My parents could not afford to send me to college; on graduating, I joined the Navy in order to obtain the benefits of the G.I. Bill and served in the Hospital Corps, two years at Corona Naval Hospital in Norco, California, two with the 1st Marine Brigade at Kaneohe Bay, Territory of Hawai’i. It was an intense time during which I learned a great deal, read a great deal, wrote much, and confirmed my aversion to the military.
At the end of my discharge, I enrolled in pre-med at Texas Western College of the University of Texas (later the University of Texas at El Paso) on the G.I. Bill. It was then that I began to “go public” with my poems (many that I had written while in the navy.) I completed all my required courses for pre-med, but it was English and Spanish literature that grabbed me. Two papers that I wrote in my English courses, one on the pre-Hispanic literature of Mexico and another on Beat Literature were published in literary magazines. One poem, titled “Apathy,” from my stint with the Marine Corps, submitted for an anthology of the National Student Poets Association received the 3rd Place Award. (It was the only poetry competition that I have ever entered.) A poem that I wrote in my freshman year from an experience working after class in my father’s store in el Segundo barrio became one of my most anthologized poems and put me in the vanguard of Chicano literature:
Come, mother —
your rebozo trails a black web
and your hem catches on your heels,
you lean the burden of your years
on shaky cane, and palsied hand pushes
sweat-grimed pennies on the counter.
Can you still see, old woman,
the darting color-trailed needle of your trade?
The flowers you embroider
with three-for-a-dime threads
cannot fade as quickly as the leaves of time.
What things do you remember?
Your mouth seems to be forever tasting
the residue of nectar hearted years.
Where are the sons you bore?
Do they speak only English now
and say they’re Spanish?
One day I know you will not come
and ask for me to pick
the colors you can no longer see.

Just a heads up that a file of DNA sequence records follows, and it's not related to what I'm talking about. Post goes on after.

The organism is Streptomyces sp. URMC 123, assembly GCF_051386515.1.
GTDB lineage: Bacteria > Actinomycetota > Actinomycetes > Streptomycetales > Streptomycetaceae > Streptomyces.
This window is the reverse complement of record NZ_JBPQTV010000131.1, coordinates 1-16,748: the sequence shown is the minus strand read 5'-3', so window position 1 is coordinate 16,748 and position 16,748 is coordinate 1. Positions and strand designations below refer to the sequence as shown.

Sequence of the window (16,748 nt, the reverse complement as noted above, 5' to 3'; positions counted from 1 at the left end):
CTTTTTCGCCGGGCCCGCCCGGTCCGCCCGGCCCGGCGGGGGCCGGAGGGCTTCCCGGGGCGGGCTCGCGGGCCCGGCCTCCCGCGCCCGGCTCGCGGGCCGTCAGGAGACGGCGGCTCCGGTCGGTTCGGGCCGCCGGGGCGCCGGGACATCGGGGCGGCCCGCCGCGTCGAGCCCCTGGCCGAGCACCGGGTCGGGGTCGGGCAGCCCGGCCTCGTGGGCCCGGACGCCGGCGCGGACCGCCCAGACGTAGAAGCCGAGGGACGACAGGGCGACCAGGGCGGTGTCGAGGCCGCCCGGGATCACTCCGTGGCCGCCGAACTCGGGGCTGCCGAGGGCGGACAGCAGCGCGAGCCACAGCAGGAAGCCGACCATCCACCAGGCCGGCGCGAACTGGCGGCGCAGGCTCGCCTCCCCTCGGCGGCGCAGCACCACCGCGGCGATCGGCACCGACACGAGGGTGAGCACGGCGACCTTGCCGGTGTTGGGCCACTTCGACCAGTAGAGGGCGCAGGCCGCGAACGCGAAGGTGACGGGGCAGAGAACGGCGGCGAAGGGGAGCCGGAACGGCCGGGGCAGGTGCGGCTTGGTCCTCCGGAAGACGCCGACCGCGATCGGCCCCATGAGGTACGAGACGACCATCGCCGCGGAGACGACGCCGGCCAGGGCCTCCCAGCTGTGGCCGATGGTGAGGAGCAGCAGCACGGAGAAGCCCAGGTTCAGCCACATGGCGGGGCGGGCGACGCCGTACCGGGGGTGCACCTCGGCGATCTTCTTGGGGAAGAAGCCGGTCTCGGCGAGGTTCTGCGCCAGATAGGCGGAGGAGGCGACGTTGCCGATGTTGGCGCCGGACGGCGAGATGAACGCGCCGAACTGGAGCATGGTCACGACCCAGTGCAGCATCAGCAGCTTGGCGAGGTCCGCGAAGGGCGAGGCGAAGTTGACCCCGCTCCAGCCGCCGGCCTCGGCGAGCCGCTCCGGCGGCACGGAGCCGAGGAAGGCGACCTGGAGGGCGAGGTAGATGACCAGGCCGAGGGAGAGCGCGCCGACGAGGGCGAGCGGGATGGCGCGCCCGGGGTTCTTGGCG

I know I’ll wait in vain
for your toothless benediction.
I’ll look into the dusty street
made cool by pigeons’ wings
until a dirty child will nudge me and say:
“Señor, how mach ees thees?”
I took part in poetry readings and folk began to call me “poet.” I could say that I had always written (lived) poetry and, though it was part of me, I never called myself poet; it was the exalted title of those masters I had memorized as a child and read as an adult.
In my senior year, I became a born-again pagan and when it came time to graduate, to the disappointment of my family, I decided that medicine was not my calling. I decided to teach instead. After spending the third year of my National Education Act Fellowship traveling in Europe, teaching in universities during the Viet-Nam war which I actively opposed organizing Teach-ins and counseling conscientious objectors, I realized the truth of my decision: it was for that gasp, that catch, those serendipitous revelations of pedagogy that defined education for me.
Outside the long lawns roll
the honey sunlight on their green tongues
& in the class-room I mouth the brittle truths
I’ve love-shopped & paid for with forked coin.
(I sat one February day
in the white sanctuary of Delphi
trying to break the almond
from its tough & furry husk —
Apollo never came
& I caught cold.)
My students stare
& wonder what I’ve tried to say
or just plain words
I do not know myself
But then one day I say some thing I do
not know I say
(while thinking of
Casals’ tender wrestling with Bach
Barcelona’s Ramblas by moonlight
the clams’ love-life on Cape Cod
one boy shatters his sulk —
some dirty city star
long ago swallowed by his sight,
surprised by awareness, shoots,
tear-washed & sharpened